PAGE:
After struggling on and off with IT band issues since November I have finally had a few weeks of limited pain thanks to Brad over at b-project and the stretches he gave me, they have done wonders! I started working on more quality specific workouts over the past few weeks after being in aerobic training mode for which seems forever (November, 2010). Nothing too crazy because I'm still waiting to build towards nationals and worlds which are in Oct/Nov of this year. The point of these next few weeks is to give me a little peak so that I'll be in decent shape for the Xterra West Championships in Vegas which is less then three weeks away. I booked my hotel and it looks like I am going solo. If anyone wants a free ride and stay at MonteLago Village Resort, keep me company and help me out with race-day stuff let me know. The fam would normally make the trip up with me, but we will be racing the Carlsbad 5000 the week before and the Ragnar Relay the weekend after which would be way too much for the kids.

Here's a preview of last year's Xterra Vegas. Looks like the race is on the moon!

I'm very excited to race and I'll finally be able to see what Xterra is all about! I'm also very pumped to race the Carlsbad 5000. This will be my 3rd time racing in the past four years. My progression:

2008: 20:08...fat and out of shape trying to get ready for the R&R Marathon
2009: Quit running (again)
2010: 17:57...just starting to attempt to get back in shape
2011: Predicted time: 16:20

I just started doing some harder efforts on the track and am feeling good. Last Tuesday we did a 5k simulation drill where we went: 1000 (5k race pace), 800 (float), 1000r, 800f, 1000r, 400f, 200r and I did it in 17:37 pretty effortlessly, so I feel like a sub 16:30 is in the cards.

This weekend I had some breakthrough workouts. Over the course of the week I swam the most I have ever in a week which was 8000 meters (or 5 miles over 4 days) including a 1500 time trial I did to start the day on Saturday. Saturday I had sort of a race simulation workout planned. Xterra Vegas is a 1500 meter swim, 18 mile mountain bike ride and then a 10k (6.2 miles) run at the end. First up was the swim and let me tell you, it's hard to get out of the house on a Saturday morning when you can finally sleep in, the kiddos are up, the house smells like breakfast and coffee but you need to get out the door. I took a few swigs of coffee, ate a banana and headed out to the pool. I had a lane to myself, did a quick 200 yard w-up, started my timer and off I went for 30 laps...
Xterra Vegas Swim Start

I started out very hard for the first 200 meters to try and simulate the race. I know there will be a lot of knocking around at the start, guys trying to jockey for position. My strategy is to BE THAT GUY. Instead of hiding in the corner at the start I want to be right up in the mix so I can mix it up with a group that is faster than me, fight my way at the start and latch on to someones feet which will get out of the water in the mix w/my age group. I finished my 1500 meter TT in 26:17 which is like 1:45's (pr 100). I was actually pretty happy with it (although it's not fast to most swimmers) because I know on race day when I am well rested, wearing a wetsuit, property hydrated, full of calories and adrenaline I'll knock that time down a few minutes....hopefully! Mind you, I still don't do kick turns so I know that slowed me down quite a bit too.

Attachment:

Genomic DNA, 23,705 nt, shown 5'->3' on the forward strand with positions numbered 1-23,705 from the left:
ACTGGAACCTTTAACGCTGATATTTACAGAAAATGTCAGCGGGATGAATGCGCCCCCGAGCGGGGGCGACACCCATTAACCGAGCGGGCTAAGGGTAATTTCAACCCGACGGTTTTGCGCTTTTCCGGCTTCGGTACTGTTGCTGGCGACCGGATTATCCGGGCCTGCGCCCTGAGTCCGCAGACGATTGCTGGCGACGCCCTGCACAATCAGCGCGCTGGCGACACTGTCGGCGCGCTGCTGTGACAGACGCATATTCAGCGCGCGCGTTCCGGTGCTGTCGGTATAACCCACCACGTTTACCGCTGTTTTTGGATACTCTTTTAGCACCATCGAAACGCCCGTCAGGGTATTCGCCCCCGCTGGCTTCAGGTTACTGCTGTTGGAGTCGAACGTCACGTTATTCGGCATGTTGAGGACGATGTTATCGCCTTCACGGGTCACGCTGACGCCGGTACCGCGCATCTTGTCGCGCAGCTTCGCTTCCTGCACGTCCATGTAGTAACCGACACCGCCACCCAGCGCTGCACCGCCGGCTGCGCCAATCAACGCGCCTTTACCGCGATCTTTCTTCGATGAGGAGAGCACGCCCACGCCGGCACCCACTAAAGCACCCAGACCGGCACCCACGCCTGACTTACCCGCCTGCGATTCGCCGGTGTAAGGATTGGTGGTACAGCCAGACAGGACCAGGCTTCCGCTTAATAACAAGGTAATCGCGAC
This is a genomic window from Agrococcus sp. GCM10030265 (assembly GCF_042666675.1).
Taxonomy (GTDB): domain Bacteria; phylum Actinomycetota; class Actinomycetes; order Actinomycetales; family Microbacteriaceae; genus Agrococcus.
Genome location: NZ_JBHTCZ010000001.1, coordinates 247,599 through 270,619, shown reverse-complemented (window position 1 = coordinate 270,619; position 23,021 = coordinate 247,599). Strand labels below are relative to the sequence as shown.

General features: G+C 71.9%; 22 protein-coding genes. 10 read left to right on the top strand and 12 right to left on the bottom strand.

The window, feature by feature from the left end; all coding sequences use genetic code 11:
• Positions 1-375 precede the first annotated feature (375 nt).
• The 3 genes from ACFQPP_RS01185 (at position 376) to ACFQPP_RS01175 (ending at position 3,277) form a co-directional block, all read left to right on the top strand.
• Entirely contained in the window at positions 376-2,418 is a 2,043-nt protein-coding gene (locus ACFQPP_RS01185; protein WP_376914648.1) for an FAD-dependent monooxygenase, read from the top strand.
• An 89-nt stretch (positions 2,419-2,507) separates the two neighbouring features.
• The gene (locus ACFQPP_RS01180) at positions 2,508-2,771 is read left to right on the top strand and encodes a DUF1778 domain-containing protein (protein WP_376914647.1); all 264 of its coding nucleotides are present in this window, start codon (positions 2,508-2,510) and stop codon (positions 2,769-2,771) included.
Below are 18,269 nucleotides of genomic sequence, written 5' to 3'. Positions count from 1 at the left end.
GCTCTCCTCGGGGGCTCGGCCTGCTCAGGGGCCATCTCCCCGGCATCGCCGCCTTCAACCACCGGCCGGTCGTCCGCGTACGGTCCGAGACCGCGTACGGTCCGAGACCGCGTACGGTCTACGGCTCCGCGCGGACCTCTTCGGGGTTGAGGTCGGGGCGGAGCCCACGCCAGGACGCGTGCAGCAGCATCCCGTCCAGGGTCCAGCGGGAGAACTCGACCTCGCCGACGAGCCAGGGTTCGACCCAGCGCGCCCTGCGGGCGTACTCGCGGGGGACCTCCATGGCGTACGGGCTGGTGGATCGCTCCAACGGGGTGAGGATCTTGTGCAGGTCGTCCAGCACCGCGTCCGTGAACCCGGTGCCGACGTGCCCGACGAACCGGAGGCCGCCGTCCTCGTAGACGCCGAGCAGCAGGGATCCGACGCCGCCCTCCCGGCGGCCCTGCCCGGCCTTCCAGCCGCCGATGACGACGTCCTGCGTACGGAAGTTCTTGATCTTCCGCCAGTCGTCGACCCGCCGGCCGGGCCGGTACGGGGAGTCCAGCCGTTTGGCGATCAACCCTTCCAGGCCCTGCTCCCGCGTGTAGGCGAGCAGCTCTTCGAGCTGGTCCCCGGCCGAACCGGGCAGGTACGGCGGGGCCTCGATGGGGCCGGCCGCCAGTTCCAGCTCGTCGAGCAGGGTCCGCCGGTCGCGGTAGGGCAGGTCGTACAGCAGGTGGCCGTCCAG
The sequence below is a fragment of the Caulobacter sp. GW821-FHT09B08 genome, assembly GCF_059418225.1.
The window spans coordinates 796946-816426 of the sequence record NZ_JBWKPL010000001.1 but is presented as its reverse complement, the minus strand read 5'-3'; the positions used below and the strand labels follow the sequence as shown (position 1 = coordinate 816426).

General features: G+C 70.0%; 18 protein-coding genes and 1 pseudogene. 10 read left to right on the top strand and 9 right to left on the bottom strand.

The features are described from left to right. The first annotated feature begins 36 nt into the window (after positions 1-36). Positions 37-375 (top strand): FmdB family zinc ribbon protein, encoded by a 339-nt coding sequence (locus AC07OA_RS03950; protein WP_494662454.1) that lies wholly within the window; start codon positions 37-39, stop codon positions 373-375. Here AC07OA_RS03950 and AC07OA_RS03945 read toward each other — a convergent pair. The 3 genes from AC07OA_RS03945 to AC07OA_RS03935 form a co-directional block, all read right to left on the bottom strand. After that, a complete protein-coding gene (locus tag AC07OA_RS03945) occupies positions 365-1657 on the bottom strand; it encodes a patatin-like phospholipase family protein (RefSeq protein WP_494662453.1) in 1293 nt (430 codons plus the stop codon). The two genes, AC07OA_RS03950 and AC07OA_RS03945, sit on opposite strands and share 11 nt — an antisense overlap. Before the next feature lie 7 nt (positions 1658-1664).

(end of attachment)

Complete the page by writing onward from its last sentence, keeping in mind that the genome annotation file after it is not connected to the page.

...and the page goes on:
Xterra Vegas Bike Course
 After the swim I went home, took a warm shower, ate some bfast and realized how tired my arms were. They were burning! I've never swam a straight 1500 meters before---I think 1000 was the longest before Saturday---which means I still need some work in the pool. Either way, I'm excited about my progress in the pool especially since I've been self-taught from just reading books, watching video and studying good swimmers at the pool. After doing some work in the garage and eating lunch I headed out for my ride and run. The plan was to get in about 20 miles on the mountain bike with 5X6 minute hill repeats. I found a really steep hill about 5 miles from my house that I've been wanting to check out...It didn't disappoint. There is rocky dirt on the shoulder of the road that goes all the way up so I hammered out five repeats and then immediately road full blast down. This did a few things. I had to climb long/tough terrain and then I turned around with my HR at about 85% of my max and flew back down the mountain as fast as I could which can be hard when your legs are shaking and your heart is pounding. The best thing I noticed after looking at workout data later is how quickly my heart rate recovered. It would go from 180-185 at the top of the climb and by the time I got to the bottom (about 2 mins) it would be sitting at 125-130. This is a great sign of fitness. I remember doing mile repeats back in my hay day in Ohio when I could do 7X1mile at 4:40 with 2 minute rest. The tell tell sign wasn't how high I could get my HR on the repeats, but how low I could get it on the recoveries because this is what mimics race day when you can recover from surges or hills that occur over the course of a race.